.- Pope Benedict met with seminarians from Ethiopia on Jan. 29, encouraging them to continue in their path toward “sanctity.”
On Saturday morning, the Pope received priests and seminarians of the Pontifical Ethiopian College to mark the 150th anniversary of the death of the seminary's 19th century patron, St. Justin de Jacobis.
Born in Italy in 1800, St. Justin de Jacobis was a missionary to Ethiopia who – despite persecution from the local church – succeeded in building local outreaches to the poor and schools for training future priests in the country. The saint is credited with founding the beginnings of the Ethiopian Catholic Church and was canonized by Pope Paul VI in October 1975.
Pope Benedict said that St. Justin “crowned his fruitful contribution to the religious and civil life of the Abyssinian peoples with the gift of his own life, silently restored to God after much suffering and persecution.”
The saint “learned the local language, championed the centuries-old liturgical tradition of the rites of those communities,” and worked “effectively towards ecumenism,” Pope Benedict added. "His particular passion for education, especially the formation of priests, means that he can justly be considered as the patron of your college.”
Pope Benedict then said that St. Justin's “way of sanctity also lies open to you, dear priests and seminarians.”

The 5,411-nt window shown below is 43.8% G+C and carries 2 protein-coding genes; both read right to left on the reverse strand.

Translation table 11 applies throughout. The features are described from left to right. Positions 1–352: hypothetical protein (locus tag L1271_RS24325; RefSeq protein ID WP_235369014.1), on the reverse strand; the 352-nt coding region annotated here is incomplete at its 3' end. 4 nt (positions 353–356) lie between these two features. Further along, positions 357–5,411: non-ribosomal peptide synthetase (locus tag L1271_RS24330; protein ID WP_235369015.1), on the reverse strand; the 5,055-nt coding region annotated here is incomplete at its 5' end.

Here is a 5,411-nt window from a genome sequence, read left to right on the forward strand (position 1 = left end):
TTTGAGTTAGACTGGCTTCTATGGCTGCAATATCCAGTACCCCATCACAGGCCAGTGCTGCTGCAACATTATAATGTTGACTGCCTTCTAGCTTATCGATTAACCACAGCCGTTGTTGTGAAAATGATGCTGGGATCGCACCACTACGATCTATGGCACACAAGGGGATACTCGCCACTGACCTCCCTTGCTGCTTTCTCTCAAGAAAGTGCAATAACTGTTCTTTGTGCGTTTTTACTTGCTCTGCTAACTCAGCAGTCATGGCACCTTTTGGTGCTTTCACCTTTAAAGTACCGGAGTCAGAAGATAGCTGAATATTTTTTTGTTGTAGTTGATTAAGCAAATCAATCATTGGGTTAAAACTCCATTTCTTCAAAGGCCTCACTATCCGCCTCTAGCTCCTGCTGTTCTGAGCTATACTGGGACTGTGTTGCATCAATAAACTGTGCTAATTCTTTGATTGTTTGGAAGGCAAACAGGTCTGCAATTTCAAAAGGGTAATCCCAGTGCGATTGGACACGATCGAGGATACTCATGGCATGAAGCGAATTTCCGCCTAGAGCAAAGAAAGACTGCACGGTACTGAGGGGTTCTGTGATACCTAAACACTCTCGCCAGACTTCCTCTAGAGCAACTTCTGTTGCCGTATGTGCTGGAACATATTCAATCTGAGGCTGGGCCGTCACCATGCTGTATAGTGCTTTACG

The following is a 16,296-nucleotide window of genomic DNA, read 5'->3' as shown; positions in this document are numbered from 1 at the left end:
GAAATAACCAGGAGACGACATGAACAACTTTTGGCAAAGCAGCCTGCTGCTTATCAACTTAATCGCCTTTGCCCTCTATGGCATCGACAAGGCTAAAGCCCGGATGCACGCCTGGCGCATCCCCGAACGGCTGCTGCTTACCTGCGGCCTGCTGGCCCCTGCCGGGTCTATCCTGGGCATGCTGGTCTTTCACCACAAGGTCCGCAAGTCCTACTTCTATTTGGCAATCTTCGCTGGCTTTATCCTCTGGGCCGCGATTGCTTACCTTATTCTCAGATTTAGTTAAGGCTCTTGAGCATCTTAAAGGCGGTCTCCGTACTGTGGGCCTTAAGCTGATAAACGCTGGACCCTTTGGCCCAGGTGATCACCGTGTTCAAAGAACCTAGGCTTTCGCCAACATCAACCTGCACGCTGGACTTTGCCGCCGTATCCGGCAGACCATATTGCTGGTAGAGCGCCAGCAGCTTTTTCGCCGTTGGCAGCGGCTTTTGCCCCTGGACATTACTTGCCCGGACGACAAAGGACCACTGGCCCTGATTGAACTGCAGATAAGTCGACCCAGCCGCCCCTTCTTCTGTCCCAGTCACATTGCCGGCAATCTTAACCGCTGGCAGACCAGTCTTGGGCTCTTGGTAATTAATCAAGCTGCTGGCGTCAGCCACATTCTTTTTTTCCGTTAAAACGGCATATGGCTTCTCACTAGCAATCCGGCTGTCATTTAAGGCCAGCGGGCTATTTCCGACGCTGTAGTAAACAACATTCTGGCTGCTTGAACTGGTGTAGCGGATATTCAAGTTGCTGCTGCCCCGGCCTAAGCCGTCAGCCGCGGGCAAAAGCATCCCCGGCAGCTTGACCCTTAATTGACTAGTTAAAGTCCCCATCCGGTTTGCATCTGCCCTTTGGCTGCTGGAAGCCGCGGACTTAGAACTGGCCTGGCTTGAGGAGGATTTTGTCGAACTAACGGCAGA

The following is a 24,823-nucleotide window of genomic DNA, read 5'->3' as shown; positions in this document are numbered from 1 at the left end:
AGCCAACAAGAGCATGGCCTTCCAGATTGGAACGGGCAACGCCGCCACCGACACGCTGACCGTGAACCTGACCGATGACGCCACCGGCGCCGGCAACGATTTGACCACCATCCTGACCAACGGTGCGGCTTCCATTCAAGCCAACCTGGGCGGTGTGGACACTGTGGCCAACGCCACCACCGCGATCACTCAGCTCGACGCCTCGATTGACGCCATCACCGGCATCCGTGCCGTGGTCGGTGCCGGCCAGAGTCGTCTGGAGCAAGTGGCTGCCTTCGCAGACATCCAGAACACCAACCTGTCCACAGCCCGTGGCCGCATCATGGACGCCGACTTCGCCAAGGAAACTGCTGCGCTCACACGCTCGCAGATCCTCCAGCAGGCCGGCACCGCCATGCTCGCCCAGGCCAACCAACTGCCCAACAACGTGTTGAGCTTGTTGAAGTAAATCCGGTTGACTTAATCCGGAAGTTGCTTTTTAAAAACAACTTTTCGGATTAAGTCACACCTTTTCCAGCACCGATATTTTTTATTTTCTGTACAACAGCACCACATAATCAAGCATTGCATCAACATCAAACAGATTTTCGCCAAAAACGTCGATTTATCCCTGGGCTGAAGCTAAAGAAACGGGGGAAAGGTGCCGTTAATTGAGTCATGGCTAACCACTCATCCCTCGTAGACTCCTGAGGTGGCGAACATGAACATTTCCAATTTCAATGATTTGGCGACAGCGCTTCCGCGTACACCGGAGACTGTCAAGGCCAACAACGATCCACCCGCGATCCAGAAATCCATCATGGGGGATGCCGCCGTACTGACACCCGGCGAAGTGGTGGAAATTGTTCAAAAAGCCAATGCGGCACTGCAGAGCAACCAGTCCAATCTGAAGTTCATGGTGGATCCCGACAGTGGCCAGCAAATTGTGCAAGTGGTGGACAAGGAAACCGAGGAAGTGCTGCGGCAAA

"Sanctity lies at the very heart of the ecclesial mystery; it is the vocation to which we are all called,” he said. “Saints are not some exterior ornamentation of the Church; rather, they are like the flowers of a tree which testify to the endless vitality of the lymph flowing through it.”
“You are a sign of hope, especially for the Church in your countries of origin,” the Pope underscored. “I am certain that the experience of communion you have experienced here in Rome will also help you to make a precious contribution to growth and peaceful coexistence in your own beloved nations.”
Pope Benedict concluded by encouraging the members of the Pontifical Ethiopian College "to live this important period of your formation, in the shadow of the dome of St. Peter's, with joy and dedication.”
He exhorted the seminarians to return to their home communities following the example of St. Justin, who sparked “in everyone a love for God and the Church.”